After a solid year working on the first draft, it’s finally coming to a close. There are eight thousand seven hundred words left to write — a cakewalk into the final moments of this story with respect to its production. Or, at least it’s supposed to be a cakewalk. The problem is that I know there’s a bunch of stuff in the story that barely hangs together, and I know — I know — the revision is going to be long and difficult, and this book won’t see the light of day until the second in the series is complete.
We know this, right? We acknowledge those eternal words by Hemmingway before even muddling into the first chapter. The blob of words at the end of the first draft is going to be a hot mess that needs a ton of careful management and documentation, and a lot of verbal surgery before it starts to resemble something worthy of public consumption.
“The first draft of anything is shit.”
I’m going to let the manuscript cool for a month or so and switch gears to work on a couple of short stories I have on deck. Among them is a story about a boy who returns to New Orleans following Katrina to find the coffin of his former love disinterred by the flood, a story about a girl bullied at school who resorts to witchcraft with interesting consequences, and a story about a misfit who finds an abandoned baby monster.
None of this is to say that Wake the Dead is finished in any capacity. There’s a lot of work still ahead before querying, but with almost a hundred and forty thousand words to work with, I’ve got a solid foundation when taking the next steps.
A few things I’ve learned while writing my first novel
- They are just words. You can change them, hack them up, mix them around. Nothing is set in stone, so there’s no reason to pressure yourself.
- Green Smoothies are a godsend — better even than caffeine.
- Exercise in the morning. Dayjob. Write at night. Every weekday. Makes a gal less crazy. Makes the words less gloopy and your butt less jiggly.
- When the words start to sound like a straw sucking on air at the bottom of a mostly empty glass, go read a book.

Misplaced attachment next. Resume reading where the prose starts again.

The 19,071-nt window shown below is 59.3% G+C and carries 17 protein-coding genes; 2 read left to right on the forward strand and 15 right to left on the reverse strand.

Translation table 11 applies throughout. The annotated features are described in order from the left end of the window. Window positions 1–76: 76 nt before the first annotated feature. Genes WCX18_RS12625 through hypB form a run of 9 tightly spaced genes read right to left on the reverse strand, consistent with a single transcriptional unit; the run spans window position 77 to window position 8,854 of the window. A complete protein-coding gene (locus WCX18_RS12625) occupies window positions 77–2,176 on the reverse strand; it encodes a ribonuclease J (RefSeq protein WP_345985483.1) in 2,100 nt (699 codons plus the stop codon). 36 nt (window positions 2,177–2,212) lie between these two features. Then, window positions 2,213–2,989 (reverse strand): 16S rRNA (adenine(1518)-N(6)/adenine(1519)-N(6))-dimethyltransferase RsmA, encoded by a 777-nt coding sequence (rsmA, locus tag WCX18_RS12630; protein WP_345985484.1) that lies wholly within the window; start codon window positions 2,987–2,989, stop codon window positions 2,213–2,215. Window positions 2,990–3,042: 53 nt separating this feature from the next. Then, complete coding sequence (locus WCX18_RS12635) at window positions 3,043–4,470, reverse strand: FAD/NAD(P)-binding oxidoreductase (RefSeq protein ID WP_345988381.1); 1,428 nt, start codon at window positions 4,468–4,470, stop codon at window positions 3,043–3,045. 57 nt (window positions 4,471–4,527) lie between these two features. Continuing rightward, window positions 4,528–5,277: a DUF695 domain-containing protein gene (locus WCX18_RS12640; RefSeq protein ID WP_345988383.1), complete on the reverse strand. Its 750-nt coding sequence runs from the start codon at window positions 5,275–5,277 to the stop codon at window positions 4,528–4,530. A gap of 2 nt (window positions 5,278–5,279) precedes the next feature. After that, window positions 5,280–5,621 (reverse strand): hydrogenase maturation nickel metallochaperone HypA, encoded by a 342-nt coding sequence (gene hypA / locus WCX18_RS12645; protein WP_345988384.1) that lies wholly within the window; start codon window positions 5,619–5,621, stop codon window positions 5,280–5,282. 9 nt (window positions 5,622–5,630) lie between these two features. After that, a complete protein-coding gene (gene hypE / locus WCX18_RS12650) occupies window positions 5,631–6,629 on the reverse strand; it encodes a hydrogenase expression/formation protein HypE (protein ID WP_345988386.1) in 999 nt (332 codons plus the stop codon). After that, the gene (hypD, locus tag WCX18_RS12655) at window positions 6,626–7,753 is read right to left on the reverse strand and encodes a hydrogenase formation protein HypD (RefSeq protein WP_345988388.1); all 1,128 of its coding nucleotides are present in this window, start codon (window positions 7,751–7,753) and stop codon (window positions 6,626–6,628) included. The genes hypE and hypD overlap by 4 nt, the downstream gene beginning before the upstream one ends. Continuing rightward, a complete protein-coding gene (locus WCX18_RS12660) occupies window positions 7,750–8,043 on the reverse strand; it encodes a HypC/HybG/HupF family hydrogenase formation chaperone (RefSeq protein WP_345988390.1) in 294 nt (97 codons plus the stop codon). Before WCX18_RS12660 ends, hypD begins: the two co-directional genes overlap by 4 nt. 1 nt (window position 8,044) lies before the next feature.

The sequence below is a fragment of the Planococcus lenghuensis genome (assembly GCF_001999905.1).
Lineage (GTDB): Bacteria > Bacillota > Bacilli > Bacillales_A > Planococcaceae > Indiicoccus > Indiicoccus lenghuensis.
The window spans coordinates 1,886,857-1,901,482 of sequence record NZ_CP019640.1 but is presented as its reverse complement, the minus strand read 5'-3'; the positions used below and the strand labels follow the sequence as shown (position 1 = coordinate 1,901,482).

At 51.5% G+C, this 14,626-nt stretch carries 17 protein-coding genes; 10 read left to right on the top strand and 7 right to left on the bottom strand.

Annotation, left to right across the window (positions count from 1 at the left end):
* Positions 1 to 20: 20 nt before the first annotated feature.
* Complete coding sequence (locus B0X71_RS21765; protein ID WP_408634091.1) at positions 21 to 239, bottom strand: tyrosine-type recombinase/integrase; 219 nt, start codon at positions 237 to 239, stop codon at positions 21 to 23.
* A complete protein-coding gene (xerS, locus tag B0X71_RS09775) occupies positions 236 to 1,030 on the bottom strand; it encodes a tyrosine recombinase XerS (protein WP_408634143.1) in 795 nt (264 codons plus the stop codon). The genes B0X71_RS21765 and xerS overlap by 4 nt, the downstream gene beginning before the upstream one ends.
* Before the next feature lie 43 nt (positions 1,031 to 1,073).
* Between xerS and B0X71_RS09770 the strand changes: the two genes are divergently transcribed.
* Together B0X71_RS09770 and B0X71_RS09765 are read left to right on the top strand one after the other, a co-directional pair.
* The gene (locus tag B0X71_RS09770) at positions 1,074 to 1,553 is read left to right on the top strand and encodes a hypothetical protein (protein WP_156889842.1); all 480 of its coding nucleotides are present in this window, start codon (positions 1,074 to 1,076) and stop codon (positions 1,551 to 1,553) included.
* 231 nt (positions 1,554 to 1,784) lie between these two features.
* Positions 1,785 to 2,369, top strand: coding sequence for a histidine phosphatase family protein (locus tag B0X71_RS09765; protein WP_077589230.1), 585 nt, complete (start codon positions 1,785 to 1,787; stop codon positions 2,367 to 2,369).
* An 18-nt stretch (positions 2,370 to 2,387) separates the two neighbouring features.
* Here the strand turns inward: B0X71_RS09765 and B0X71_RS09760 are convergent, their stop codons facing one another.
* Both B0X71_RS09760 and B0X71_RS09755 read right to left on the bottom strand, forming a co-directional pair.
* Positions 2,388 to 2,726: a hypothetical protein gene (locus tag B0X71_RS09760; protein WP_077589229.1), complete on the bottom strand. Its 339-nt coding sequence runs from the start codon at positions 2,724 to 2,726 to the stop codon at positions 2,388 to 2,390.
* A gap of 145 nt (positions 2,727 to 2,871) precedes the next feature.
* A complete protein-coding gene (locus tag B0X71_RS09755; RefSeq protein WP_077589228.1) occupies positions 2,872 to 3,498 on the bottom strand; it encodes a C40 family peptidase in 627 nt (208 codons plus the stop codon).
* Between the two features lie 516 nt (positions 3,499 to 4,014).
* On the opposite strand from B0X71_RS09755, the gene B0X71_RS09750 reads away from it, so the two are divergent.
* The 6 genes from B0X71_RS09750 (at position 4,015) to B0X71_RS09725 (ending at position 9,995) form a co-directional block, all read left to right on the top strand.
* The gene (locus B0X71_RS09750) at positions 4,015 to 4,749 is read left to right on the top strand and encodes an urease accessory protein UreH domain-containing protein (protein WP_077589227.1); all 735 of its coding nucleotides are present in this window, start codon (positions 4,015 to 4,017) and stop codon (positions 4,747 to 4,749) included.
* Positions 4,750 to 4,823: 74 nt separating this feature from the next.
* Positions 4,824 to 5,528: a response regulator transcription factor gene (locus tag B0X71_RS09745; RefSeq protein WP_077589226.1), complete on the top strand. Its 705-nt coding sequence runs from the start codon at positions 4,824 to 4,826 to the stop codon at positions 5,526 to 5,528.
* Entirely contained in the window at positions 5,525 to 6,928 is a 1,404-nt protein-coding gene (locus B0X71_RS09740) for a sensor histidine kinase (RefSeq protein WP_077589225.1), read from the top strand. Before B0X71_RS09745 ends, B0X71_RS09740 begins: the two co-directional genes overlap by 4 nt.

- Keep a digital copy of your notebook. Scan the pages, add them to Evernote. Better safe than sorry.
- Back up everything in at least three different places and put one copy in a vault at the bank. Also better safe than sorry.
- It’s not always about how much you write everyday.
- When it is about getting a higher daily word count, then sit your ass down, turn off the tv, and start small. It’s like exercise, you don’t run a marathon the first time you put on your sneakers.
- It gets easier.
- It gets harder.
- You can edit it whenever the hell you want, but if you do it now, know that you’ll probably have to edit again later. Chose the path of least resistance.
- Make sure your “researching” isn’t time spent screwing around instead of writing. Know that you might be staring into the deep abyss of time-wasting (and when you stare into the deep abyss of time wasting, it also stares into you.)
- Research is actually good for ideas, so do do it, and do keep it organized.
- Take frequent Stephen Kings. (Go for walks.) Listening to music helps too.
- Daydream a lot.
- Set up a whiteboard somewhere and put your plot and character photos on it. Mine’s in front of my bed. I wake up to it and go to sleep with it.
- Write what you love. Kill what you love.
- Celebrate when you meet your goals.
People are consistently surprised when I tell them I write. It’s not something I’m known for, but it is something I’m comfortable with. “I’m still learning,” is a truth, but I’m also pretty proud of myself for getting this far. The little book baby monster is that much closer to entering the world.